That kept USD strong, precious metals down and equities in check. In other words, the central banks forward guidance kept cost-push inflation under control.
Keep in mind that if USD crashes input prices go up. The world’s most valuable commodities from crude oil to iron ore, copper and wheat are all priced in USD. If USD falls in value producers will recover their losses by putting up prices. So there tends to be an inverse relationship between USD and commodity prices. A declining USD means rising commodity prices (inflation) and vice-versa.
So the central banks forward guidance is likely to be relied on to tackle rising inflation and a slowing economy. Indeed, last week we saw a complete turnaround in sentiment at the BoE, where Carney’s Monetary Policy Committee (MPC) put a 25bp rate hike firmly on the table. Their rationale was to curb the rise in inflation and “tightening of economic slack” which all justifies an adjustment in interest rates. The BoE’s MPC reckons that the market has under-priced the probability of a rate hike in their forecast horizon and last week let the market know that they are pretty much committed to a move.GBP took off.
Additionally, the Fed is preparing the market first, for a rate hike, although we are close to 50/50 again.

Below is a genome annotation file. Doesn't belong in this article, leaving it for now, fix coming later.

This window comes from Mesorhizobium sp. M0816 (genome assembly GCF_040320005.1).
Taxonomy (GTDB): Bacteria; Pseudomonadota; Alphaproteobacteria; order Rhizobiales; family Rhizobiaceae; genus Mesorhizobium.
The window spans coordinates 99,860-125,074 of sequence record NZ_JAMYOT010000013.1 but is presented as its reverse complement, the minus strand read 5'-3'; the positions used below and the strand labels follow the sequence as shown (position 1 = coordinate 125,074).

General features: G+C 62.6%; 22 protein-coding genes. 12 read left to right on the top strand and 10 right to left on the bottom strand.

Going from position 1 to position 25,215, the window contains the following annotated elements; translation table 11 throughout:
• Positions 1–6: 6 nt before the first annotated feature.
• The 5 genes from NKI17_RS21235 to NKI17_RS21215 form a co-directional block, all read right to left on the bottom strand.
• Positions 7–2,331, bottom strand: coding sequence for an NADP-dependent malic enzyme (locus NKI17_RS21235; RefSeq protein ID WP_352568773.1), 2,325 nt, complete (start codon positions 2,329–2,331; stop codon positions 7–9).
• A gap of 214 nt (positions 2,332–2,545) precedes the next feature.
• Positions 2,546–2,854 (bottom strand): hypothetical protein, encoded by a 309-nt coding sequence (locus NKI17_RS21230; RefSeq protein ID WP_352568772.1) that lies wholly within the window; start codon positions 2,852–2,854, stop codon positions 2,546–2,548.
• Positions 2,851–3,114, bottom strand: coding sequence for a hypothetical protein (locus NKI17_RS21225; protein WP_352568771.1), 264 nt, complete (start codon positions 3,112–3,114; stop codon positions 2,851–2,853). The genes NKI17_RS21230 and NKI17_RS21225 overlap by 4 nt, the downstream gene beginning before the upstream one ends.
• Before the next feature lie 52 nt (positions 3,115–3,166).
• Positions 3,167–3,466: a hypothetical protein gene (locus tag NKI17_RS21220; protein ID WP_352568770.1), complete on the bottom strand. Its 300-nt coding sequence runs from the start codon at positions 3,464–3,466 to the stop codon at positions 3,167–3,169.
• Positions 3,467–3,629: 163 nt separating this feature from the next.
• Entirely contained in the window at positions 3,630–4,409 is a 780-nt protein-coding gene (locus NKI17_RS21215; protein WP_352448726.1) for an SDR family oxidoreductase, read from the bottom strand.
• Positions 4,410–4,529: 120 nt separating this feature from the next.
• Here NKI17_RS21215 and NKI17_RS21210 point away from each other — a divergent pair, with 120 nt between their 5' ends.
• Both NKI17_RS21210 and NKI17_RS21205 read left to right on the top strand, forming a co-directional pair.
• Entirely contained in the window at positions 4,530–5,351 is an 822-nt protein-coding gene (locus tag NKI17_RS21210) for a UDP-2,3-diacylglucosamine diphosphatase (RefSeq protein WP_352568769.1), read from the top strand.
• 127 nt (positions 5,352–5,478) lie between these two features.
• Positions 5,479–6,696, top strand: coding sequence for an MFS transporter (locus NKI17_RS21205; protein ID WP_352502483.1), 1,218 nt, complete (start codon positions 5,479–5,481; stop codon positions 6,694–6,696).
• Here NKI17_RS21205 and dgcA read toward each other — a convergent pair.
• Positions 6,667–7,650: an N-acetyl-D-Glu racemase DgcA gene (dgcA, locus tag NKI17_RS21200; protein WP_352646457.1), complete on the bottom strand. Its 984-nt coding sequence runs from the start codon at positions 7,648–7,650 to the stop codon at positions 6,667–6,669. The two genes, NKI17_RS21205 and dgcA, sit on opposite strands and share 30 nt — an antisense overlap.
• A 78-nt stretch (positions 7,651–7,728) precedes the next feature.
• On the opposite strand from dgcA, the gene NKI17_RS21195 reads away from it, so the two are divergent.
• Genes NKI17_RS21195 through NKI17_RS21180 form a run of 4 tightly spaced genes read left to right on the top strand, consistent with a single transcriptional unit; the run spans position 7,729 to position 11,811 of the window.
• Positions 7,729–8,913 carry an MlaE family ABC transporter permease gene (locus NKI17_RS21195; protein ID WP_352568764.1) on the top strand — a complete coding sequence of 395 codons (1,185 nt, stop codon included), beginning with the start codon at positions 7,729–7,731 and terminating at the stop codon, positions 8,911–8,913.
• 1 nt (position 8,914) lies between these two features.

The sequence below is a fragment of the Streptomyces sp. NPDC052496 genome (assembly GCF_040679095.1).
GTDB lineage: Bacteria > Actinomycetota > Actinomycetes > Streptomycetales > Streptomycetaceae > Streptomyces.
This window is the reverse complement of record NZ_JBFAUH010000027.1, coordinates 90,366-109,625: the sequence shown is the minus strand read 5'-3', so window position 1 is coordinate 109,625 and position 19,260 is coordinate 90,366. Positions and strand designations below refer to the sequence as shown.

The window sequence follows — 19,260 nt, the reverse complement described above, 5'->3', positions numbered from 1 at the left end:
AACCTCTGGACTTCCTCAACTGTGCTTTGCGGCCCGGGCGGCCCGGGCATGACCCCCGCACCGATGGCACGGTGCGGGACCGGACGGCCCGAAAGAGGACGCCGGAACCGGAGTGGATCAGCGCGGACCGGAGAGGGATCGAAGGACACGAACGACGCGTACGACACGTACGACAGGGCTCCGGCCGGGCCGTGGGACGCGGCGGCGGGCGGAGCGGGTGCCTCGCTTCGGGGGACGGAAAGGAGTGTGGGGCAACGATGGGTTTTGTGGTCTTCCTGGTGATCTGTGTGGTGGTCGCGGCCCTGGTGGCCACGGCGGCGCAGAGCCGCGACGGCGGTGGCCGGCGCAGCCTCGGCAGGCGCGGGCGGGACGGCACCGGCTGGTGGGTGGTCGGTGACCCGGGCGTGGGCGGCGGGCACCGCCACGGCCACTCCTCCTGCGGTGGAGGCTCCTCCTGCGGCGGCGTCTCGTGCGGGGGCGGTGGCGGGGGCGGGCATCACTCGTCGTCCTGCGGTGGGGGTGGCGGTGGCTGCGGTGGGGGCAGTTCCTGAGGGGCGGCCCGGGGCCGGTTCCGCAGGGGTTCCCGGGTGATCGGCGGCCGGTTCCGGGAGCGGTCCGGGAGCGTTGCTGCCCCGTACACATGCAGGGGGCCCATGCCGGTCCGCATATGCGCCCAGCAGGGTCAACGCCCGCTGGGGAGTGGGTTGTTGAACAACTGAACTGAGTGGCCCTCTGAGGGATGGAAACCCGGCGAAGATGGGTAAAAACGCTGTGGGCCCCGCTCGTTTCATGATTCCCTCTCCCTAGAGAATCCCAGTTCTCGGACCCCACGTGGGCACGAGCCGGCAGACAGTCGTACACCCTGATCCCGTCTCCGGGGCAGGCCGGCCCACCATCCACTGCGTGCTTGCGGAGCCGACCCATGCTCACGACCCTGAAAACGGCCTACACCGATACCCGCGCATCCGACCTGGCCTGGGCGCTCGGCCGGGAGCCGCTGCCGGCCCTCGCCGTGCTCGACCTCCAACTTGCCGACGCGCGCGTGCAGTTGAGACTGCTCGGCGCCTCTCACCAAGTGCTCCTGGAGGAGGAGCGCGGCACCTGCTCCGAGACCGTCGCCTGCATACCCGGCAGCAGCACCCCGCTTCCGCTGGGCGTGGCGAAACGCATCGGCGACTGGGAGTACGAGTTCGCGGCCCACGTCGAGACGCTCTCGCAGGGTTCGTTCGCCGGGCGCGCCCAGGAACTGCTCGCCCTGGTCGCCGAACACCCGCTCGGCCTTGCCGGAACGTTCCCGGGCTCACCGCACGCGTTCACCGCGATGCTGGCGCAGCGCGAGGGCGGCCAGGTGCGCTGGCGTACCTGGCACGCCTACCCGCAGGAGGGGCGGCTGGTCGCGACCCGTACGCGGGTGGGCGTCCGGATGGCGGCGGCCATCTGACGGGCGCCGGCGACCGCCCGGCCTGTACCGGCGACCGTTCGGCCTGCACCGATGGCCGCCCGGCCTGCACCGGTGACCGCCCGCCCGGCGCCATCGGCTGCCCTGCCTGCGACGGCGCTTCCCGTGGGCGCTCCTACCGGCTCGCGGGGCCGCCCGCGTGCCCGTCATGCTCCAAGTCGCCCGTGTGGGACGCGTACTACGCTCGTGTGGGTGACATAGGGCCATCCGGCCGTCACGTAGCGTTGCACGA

The central banks forward guidance is already being used by the BoE which has proven to be effective in setting a market expectation for a rate hike and thereby making the transition to monetary policy normalization less volatile on financial asset prices.
Forward guidance could very well be the central bank’s smart tool.
When markets get a whiff of a rate hike from a more hawkish sounding monetary committee that will halt the relentless depreciation of its currency (the desired impact). But monetary tightening also makes existing loans more expensive for businesses and households to service. Put another way, a rate hike acts as a drag on the economy, it slows the economy down. This could be a potentially adverse impact, particularly when the economy is experiencing sluggish growth.
So forward guidance (setting the market expectations) is the central bank’s medicine with outside effects. The central banks can engineer the impact of a rate hike in asset prices through forward guidance with no (or minimal) adverse impact on the economy.
Factoring in the inflationary trade in your portfolio could be prudent, in other words profiting from price rises by investing in commodities.
But here is the takeaway, don’t underestimate the central bank’s ability through monetary policy to push the market around. In the past, so many investors were caught out by the central bank’s quantitative easing to keep markets buoyant. In future, so many more investors could be caught out again by forward guidance.
At some point, and we are approaching it soon, the central banks will starting hiking rates-they will need to, otherwise, they risk turning forward guidance into a blunt instrument and equally lose face with investors. But that could also make the inflation trade less profitable too.